“Do you want a ride back?” Foster asked. Javi shook his head. He left the barn, jogged out to the road, and then down toward the field. Foster watched him the entire time, enjoying the smooth way he moved. He had to force himself to turn away. He shouldn’t be having thoughts like this. He went back in the barn up to the loft and started the process of cleaning and shifting the hay. Moving the heavy bales was just the ticket to work away these thoughts about the gorgeous farm worker.
He retrieved the remaining wayward bales of hay from the edges and corners, placing them near the chute to the main floor, stacking them neatly and then going for more. Foster hated that he had these feelings. He’d heard since he was a toddler all about the evils of alcohol, smoking, and many more prohibitions from the front of the church. More than once he’d heard the prohibition about men lying with men and had sworn the minister had been looking right at him and could see into his soul. In the last year he’d been able to find a lot of chores that had to be done, so he hadn’t been going to church as often. In a roundabout way, he felt better not hearing that he was a godless sinner all the time.
“Foster,” his mother called up. “Your grandmother and I are going to town. Do you need anything?”
He checked his watch and realized he’d been working for hours. “Some snacks would be nice.” He climbed down. “When will you be back?”
“About an hour. We’ll make dinner then.” She left, and Foster went about the process of getting ready for milking, thinking that this was a much easier job with two people, but it was only him, so he might as well get to it. Besides, the work gave him something to think about other than the same set of eyes, light caramel-brown skin, and full lips that had stayed in his mind now for nearly a year. Part of him wished that Javi and his family hadn’t contacted his father about working. Then he wouldn’t be reminded of how he felt and could go on with his life. Not that he knew if Javi felt the same way.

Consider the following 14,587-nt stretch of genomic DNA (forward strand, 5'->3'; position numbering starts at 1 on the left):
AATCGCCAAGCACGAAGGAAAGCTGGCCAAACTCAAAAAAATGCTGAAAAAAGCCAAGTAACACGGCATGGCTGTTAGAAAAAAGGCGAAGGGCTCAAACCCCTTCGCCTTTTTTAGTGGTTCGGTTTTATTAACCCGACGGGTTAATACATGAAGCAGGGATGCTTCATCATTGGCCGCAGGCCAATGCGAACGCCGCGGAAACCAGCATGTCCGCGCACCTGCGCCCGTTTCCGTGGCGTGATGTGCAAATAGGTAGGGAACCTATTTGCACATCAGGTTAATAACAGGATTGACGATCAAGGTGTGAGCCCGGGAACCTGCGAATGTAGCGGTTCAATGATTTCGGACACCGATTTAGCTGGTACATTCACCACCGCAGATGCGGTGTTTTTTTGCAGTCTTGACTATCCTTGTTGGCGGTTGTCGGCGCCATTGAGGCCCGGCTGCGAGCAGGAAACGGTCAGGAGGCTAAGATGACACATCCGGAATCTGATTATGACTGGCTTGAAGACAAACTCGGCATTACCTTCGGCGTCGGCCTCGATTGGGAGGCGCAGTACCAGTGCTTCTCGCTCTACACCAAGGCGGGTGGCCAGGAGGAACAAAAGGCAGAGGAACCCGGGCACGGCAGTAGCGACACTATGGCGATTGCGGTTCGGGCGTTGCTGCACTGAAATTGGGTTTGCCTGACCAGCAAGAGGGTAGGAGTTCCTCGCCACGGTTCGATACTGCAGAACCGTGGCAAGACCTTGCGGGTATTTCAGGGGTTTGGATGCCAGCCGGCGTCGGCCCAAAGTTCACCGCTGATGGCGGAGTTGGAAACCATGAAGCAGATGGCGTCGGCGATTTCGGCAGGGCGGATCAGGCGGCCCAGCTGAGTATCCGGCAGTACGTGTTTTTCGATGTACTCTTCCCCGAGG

He let in the first half the herd and started the milking process, noting the cows that were going to be getting ready to calve soon. He kept detailed records and made notes in his mind regarding when he’d need to separate them into the calving pens. The work never ended, and Foster got to it, finished the milking, cleaned up the barn, and went inside to have dinner. Afterward, he checked that everything was all set for the night before spending a quiet hour before going up to bed.
That night, as he lay in his bed, staring at the ceiling, tired and worn out, his mind would not let up. All he kept seeing was Javi, worn and hungry looking, at least to start. It didn’t take long before his mind put Javi, not smiling, his eyes filled with heat, standing near him, pulling off his shirt and then tugging at Foster’s. Javi pulled him close, their chests touching, breath heaving, lips finally exploring. The funny thing was that other than on the cheek, Foster had never kissed anyone, not the way that Javi kissed him in his fantasies, like he was reaching down deep to Foster’s heart and soul. As heated as he became, Foster shook his head and put a stop to his fantasy. This was not helping him. He needed to be strong.